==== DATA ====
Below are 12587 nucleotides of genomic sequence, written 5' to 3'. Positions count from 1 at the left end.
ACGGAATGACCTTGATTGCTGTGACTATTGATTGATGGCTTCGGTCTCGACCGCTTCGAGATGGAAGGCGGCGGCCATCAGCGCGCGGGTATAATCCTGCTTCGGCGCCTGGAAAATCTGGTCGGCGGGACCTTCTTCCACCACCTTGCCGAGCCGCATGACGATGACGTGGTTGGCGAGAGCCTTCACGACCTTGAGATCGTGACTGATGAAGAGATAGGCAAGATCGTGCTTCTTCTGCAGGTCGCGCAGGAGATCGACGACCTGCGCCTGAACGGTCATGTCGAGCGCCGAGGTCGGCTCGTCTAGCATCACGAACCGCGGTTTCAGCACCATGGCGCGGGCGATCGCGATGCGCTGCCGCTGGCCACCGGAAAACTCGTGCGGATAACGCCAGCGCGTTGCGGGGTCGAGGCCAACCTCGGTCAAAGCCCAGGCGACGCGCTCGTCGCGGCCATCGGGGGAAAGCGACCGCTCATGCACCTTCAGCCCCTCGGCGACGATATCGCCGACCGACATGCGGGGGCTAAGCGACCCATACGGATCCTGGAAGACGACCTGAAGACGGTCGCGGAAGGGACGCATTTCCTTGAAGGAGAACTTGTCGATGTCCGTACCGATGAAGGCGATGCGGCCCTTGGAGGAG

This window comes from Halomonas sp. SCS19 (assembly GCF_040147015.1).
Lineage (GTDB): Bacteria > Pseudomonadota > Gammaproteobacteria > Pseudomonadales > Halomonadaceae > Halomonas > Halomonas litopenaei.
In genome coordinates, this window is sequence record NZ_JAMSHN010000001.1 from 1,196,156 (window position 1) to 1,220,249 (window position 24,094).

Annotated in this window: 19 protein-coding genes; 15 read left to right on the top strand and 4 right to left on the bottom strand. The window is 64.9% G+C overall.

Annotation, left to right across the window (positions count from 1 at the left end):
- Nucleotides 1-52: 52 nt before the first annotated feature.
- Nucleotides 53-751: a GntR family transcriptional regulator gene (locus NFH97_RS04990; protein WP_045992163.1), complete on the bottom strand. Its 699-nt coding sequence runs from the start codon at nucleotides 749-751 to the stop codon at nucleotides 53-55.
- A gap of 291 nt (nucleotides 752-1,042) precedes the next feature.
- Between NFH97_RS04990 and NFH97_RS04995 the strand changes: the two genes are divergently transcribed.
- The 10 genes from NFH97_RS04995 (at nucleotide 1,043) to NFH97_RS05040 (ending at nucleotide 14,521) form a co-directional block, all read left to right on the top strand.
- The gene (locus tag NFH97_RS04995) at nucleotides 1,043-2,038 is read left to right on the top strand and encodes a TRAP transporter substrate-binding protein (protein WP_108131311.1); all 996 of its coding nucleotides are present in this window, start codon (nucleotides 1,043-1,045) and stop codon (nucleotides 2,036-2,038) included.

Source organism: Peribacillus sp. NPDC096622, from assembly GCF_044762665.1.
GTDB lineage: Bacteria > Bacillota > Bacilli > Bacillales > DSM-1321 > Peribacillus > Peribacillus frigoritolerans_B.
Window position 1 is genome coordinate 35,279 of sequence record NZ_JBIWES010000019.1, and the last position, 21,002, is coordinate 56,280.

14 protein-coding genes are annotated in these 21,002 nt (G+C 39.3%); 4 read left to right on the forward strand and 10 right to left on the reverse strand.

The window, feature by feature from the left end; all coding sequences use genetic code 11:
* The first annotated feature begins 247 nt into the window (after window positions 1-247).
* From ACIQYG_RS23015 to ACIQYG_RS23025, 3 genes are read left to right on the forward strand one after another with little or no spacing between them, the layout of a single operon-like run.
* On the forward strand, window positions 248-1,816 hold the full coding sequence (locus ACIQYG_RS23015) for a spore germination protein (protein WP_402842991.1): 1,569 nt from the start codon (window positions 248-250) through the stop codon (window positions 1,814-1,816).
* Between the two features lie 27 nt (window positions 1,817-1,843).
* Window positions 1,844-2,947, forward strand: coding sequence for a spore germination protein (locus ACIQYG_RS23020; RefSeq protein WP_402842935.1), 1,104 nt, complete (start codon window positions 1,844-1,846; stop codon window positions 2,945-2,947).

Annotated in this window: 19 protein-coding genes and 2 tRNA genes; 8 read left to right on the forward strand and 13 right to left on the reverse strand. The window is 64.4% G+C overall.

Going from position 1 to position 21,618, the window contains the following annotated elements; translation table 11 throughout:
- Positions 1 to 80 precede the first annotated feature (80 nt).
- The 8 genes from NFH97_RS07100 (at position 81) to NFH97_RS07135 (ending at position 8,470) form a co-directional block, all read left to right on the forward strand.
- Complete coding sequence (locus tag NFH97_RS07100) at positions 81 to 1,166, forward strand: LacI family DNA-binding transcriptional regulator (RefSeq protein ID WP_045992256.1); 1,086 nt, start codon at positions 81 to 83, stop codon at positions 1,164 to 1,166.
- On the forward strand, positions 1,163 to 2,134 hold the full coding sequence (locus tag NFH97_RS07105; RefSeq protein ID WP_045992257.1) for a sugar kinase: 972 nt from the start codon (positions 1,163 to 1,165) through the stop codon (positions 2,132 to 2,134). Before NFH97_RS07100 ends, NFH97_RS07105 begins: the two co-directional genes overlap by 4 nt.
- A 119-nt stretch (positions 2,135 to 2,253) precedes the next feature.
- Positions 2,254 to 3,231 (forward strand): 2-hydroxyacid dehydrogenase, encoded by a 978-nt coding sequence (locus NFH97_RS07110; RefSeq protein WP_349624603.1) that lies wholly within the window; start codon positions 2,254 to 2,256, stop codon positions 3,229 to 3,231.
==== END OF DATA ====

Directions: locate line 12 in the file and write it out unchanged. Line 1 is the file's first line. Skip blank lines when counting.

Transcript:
- The 10 genes from NFH97_RS04995 (at nucleotide 1,043) to NFH97_RS05040 (ending at nucleotide 14,521) form a co-directional block, all read left to right on the top strand.